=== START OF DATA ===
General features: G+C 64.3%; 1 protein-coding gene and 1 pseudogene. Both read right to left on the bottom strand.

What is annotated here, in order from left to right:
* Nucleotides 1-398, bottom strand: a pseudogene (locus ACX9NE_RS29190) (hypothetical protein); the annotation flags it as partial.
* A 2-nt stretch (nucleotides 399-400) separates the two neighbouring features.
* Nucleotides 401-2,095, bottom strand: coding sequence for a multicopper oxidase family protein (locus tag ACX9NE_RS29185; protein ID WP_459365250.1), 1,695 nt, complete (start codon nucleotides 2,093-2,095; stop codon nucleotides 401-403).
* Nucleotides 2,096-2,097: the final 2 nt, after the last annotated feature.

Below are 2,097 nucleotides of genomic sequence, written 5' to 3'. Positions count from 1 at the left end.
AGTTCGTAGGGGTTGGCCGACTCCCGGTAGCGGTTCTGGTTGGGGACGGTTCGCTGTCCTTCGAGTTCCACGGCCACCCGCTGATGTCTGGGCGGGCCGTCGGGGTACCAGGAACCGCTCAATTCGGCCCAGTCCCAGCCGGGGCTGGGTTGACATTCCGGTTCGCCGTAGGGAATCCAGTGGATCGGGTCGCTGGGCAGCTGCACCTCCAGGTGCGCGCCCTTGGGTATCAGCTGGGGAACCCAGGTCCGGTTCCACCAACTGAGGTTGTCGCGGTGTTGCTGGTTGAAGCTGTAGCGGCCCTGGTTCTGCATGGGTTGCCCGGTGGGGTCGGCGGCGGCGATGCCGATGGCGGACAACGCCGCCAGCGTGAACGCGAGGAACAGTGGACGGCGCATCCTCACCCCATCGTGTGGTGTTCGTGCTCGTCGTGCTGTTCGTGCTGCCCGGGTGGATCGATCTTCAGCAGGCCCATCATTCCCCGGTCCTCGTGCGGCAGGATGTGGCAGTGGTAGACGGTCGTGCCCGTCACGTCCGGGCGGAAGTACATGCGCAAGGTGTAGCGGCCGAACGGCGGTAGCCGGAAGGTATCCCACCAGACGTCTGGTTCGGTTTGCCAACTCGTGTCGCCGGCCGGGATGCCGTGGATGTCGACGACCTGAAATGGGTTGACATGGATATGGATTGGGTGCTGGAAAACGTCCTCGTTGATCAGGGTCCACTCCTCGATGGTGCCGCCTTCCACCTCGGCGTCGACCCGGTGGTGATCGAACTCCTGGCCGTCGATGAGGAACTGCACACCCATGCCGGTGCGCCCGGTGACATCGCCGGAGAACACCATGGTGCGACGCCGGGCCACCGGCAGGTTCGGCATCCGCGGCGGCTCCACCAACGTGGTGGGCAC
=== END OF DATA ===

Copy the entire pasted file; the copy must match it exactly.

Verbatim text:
General features: G+C 64.3%; 1 protein-coding gene and 1 pseudogene. Both read right to left on the bottom strand.

What is annotated here, in order from left to right:
* Nucleotides 1-398, bottom strand: a pseudogene (locus ACX9NE_RS29190) (hypothetical protein); the annotation flags it as partial.
* A 2-nt stretch (nucleotides 399-400) separates the two neighbouring features.
* Nucleotides 401-2,095, bottom strand: coding sequence for a multicopper oxidase family protein (locus tag ACX9NE_RS29185; protein ID WP_459365250.1), 1,695 nt, complete (start codon nucleotides 2,093-2,095; stop codon nucleotides 401-403).
* Nucleotides 2,096-2,097: the final 2 nt, after the last annotated feature.

Below are 2,097 nucleotides of genomic sequence, written 5' to 3'. Positions count from 1 at the left end.
AGTTCGTAGGGGTTGGCCGACTCCCGGTAGCGGTTCTGGTTGGGGACGGTTCGCTGTCCTTCGAGTTCCACGGCCACCCGCTGATGTCTGGGCGGGCCGTCGGGGTACCAGGAACCGCTCAATTCGGCCCAGTCCCAGCCGGGGCTGGGTTGACATTCCGGTTCGCCGTAGGGAATCCAGTGGATCGGGTCGCTGGGCAGCTGCACCTCCAGGTGCGCGCCCTTGGGTATCAGCTGGGGAACCCAGGTCCGGTTCCACCAACTGAGGTTGTCGCGGTGTTGCTGGTTGAAGCTGTAGCGGCCCTGGTTCTGCATGGGTTGCCCGGTGGGGTCGGCGGCGGCGATGCCGATGGCGGACAACGCCGCCAGCGTGAACGCGAGGAACAGTGGACGGCGCATCCTCACCCCATCGTGTGGTGTTCGTGCTCGTCGTGCTGTTCGTGCTGCCCGGGTGGATCGATCTTCAGCAGGCCCATCATTCCCCGGTCCTCGTGCGGCAGGATGTGGCAGTGGTAGACGGTCGTGCCCGTCACGTCCGGGCGGAAGTACATGCGCAAGGTGTAGCGGCCGAACGGCGGTAGCCGGAAGGTATCCCACCAGACGTCTGGTTCGGTTTGCCAACTCGTGTCGCCGGCCGGGATGCCGTGGATGTCGACGACCTGAAATGGGTTGACATGGATATGGATTGGGTGCTGGAAAACGTCCTCGTTGATCAGGGTCCACTCCTCGATGGTGCCGCCTTCCACCTCGGCGTCGACCCGGTGGTGATCGAACTCCTGGCCGTCGATGAGGAACTGCACACCCATGCCGGTGCGCCCGGTGACATCGCCGGAGAACACCATGGTGCGACGCCGGGCCACCGGCAGGTTCGGCATCCGCGGCGGCTCCACCAACGTGGTGGGCAC